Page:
South West Tech Daily journalist and podcast host Feyaza Khan travelled to Cornwall this weekend to see what’s been getting the local tech scene so excited.
It’s an exciting time for tech in Cornwall.
Home to the South West’s fastest growing tech sector (with a forecasted CAGR of 18% by 2026, as revealed by the Tech South West Tech Analysis Report) and a booming aerospace industry, the county is fast shaking off its image as a place just for holidays in the rain.
A big milestone for the county came this weekend, with Cornwall hosting its first ever Techstars event, involving seven teams of up to seven members each aiming to find a business plan that would solve a problem in the region.
The event’s winning idea was an application to help landlords move away from the airbnb model. The team behind the Your Home Finder app was made up of a variety of people including coders, students, teachers and entrepreneurs.
Despite having never met before, this smorgasbord used their combined skills to solve what has long been a problematic issue in the county.
Like most coastal areas in the UK, Cornish locals have always complained they are not able to buy first homes due to an influx of “outsiders” buying second homes to rent out. This also means that there is no community during off-peak periods, which can also increase isolation within the county’s villages. According to Cornwall Housing, there are around 13,500 second homes in the county, which makes up 5% of Cornwall’s entire housing stock.
Another of the top three ideas was a payment gateway to connect fishermen to buyers - another hot topic in the county as the area’s fishermen have unexpectedly (or perhaps not) struggled since Brexit.
Techstars, which is a global organisation, sent its facilitator Roger Osorio from New York to help simplify the event’s processes for the organisers, Launchpad, which is an incubator hub part of Falmouth University.
Launchpad is based at the Penryn campus and builds startup teams over a year, providing financial and practical support as well as an MA in Entrepreneurship.
Steve Cox, Launchpad’s head, said he was keen to host a Techstars event to increase awareness around the Launchpad. He added that the event is just one of the programme’s plans to build community awareness over the coming months.
Steve grew up in Cornwall but spent his life travelling through Europe, Asia and America working for American multinationals. He returned to Cornwall and joined Falmouth University as a lecturer, before taking over from Nick Dixon as Launchpad’s head five months ago.
Steve recognises the potential of Launchpad to become commercially viable - as all the successful businesses are obligated to give a nominal amount of their earnings to Launchpad once they are in profit. Steve’s plan is to promote Launchpad’s benefits to the wider community in Cornwall, as he is passionate about solutions to help the region grow economically.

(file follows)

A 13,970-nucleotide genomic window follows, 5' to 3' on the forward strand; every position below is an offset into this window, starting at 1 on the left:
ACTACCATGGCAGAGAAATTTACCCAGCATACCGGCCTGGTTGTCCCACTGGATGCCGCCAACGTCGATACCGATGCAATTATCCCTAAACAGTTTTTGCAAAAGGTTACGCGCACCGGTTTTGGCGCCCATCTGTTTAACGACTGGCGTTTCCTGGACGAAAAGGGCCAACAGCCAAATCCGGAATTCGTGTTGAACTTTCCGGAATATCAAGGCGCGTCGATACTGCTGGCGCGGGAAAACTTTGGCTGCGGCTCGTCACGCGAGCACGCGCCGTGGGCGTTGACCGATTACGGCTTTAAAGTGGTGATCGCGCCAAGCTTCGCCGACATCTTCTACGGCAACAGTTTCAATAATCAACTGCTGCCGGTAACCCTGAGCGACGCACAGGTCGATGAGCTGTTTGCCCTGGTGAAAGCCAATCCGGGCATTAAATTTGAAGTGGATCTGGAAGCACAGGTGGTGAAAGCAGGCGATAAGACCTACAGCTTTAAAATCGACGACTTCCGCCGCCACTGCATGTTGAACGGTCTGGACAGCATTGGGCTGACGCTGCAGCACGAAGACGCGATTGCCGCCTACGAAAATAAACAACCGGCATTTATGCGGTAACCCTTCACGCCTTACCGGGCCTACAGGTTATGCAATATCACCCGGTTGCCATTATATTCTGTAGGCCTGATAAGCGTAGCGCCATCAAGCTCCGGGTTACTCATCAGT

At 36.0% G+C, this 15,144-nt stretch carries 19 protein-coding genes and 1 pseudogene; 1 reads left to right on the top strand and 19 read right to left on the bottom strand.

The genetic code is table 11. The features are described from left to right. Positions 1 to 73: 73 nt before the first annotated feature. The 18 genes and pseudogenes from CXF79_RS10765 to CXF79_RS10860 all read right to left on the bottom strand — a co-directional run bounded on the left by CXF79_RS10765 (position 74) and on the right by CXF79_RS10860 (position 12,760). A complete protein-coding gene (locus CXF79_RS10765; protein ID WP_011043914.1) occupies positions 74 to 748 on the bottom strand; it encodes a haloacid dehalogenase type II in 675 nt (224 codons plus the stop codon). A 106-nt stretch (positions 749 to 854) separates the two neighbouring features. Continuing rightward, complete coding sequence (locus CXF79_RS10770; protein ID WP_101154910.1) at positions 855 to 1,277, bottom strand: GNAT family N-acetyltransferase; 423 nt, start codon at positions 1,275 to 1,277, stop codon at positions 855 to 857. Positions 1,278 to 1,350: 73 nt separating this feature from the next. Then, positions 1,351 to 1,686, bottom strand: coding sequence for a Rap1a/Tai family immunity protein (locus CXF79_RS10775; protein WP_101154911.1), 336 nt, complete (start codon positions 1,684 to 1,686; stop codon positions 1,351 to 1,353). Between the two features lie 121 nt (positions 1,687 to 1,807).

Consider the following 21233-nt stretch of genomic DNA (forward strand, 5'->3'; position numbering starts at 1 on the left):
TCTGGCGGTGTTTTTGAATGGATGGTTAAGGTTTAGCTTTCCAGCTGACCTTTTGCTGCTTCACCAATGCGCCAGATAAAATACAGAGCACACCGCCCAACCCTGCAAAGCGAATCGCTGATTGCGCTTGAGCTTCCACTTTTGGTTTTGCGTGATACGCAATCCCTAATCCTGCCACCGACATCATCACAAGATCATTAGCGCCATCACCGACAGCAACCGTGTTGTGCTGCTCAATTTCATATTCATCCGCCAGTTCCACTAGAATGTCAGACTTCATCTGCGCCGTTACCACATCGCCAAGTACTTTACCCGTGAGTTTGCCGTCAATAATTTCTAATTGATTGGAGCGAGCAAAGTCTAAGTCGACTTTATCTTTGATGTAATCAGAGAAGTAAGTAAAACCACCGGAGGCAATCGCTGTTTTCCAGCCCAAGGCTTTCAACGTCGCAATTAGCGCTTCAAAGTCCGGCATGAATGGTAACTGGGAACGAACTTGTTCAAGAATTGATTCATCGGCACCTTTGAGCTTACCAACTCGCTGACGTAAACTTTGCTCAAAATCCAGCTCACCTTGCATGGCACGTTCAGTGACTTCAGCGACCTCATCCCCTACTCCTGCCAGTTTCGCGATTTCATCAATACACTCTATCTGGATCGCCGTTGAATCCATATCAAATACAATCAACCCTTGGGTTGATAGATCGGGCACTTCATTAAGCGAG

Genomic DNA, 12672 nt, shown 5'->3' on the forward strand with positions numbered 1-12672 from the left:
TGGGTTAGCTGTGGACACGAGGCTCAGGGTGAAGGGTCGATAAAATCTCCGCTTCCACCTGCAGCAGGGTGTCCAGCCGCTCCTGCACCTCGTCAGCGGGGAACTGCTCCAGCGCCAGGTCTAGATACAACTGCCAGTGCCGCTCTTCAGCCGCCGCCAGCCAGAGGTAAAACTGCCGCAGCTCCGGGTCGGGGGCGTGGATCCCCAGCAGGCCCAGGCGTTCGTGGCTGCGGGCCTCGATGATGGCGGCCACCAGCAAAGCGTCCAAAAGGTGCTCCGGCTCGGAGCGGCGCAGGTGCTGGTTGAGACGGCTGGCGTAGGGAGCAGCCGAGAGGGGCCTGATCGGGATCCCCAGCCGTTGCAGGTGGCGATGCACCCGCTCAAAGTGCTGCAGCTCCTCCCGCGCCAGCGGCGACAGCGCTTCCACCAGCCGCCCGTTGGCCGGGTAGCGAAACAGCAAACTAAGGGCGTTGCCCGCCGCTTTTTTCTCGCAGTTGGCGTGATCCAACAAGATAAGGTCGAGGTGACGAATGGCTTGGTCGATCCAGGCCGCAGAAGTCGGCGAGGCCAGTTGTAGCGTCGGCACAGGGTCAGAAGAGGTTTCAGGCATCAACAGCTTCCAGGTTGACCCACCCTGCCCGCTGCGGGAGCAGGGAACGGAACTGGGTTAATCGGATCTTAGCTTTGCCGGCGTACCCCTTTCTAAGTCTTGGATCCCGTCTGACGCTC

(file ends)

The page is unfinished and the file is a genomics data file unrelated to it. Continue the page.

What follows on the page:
He told South West Tech Daily: “The greatest businesses come from random places and random ideas. For me, it’s about finding people with a passion and creating multiple opportunities for them to interact with each other.”
There is also a Launchpad summer school taking place in a few weeks, which Steve hopes will make it seem more accessible to people within Cornwall.
With his charming accent and waves of positivity radiating from him, it’s easy to see why Roger Osorio travels around the world for Techstars helping turn ideas into businesses.
Techstars weekends are quite successful - some teams go on to build on the ideas created from the three days, occasionally even turning them into unicorn companies.
Roger met the Launchpad team in Plymouth during the TechStars event there, and told South West Tech Daily he was very excited to be surrounded by the beauty of Plymouth during those events and was pleasantly surprised to find Cornwall’s beauty surpassed even that. But, he says, the county’s innovation is what really attracted him to the area.
Roger has facilitated more than 55 startup weekends around the world, so he’s worked with hundreds of teams working on startup ideas.
He said: “One of the things that really stood out for me for this event was the organisers wanted it to be really special. That gets me really excited. When you talk to people who are that passionate about bringing this kind of value to this area, I think it’s exciting.”
However, research in 2022 shows that 90 percent of startups fail - 75 percent of those are backed by venture capitalists and fewer than 50 percent make it to their fifth year.
In Cornwall, there has long been the drive to improve aspiration within the area, in the hope it might go some way to levelling up what has often been acknowledged as a historically forgotten county.
Roger advises that within the South West as a whole, there needs to be a space for people to take their ideas to test - with the knowledge that the majority will not make it, but the resilience and education to continue and move forward with a new idea.
His enthusiasm is infectious: “The ideas are here already and they’re good. I’ve had a few cab rides, and the drivers have shared their ideas with me - one even told me he hadn’t even shared this idea with his wife. What we need to do is to build an ecosystem to do something with those ideas.”
Steve already has big plans for the next TechStars event, which he’s planning for next year. If this year is anything to go by, this is certainly a space to watch.
To hear more from Roger and Steve, search for the South West Tech Daily Podcast on Spotify, Apple Podcasts or wherever you listen to your podcasts.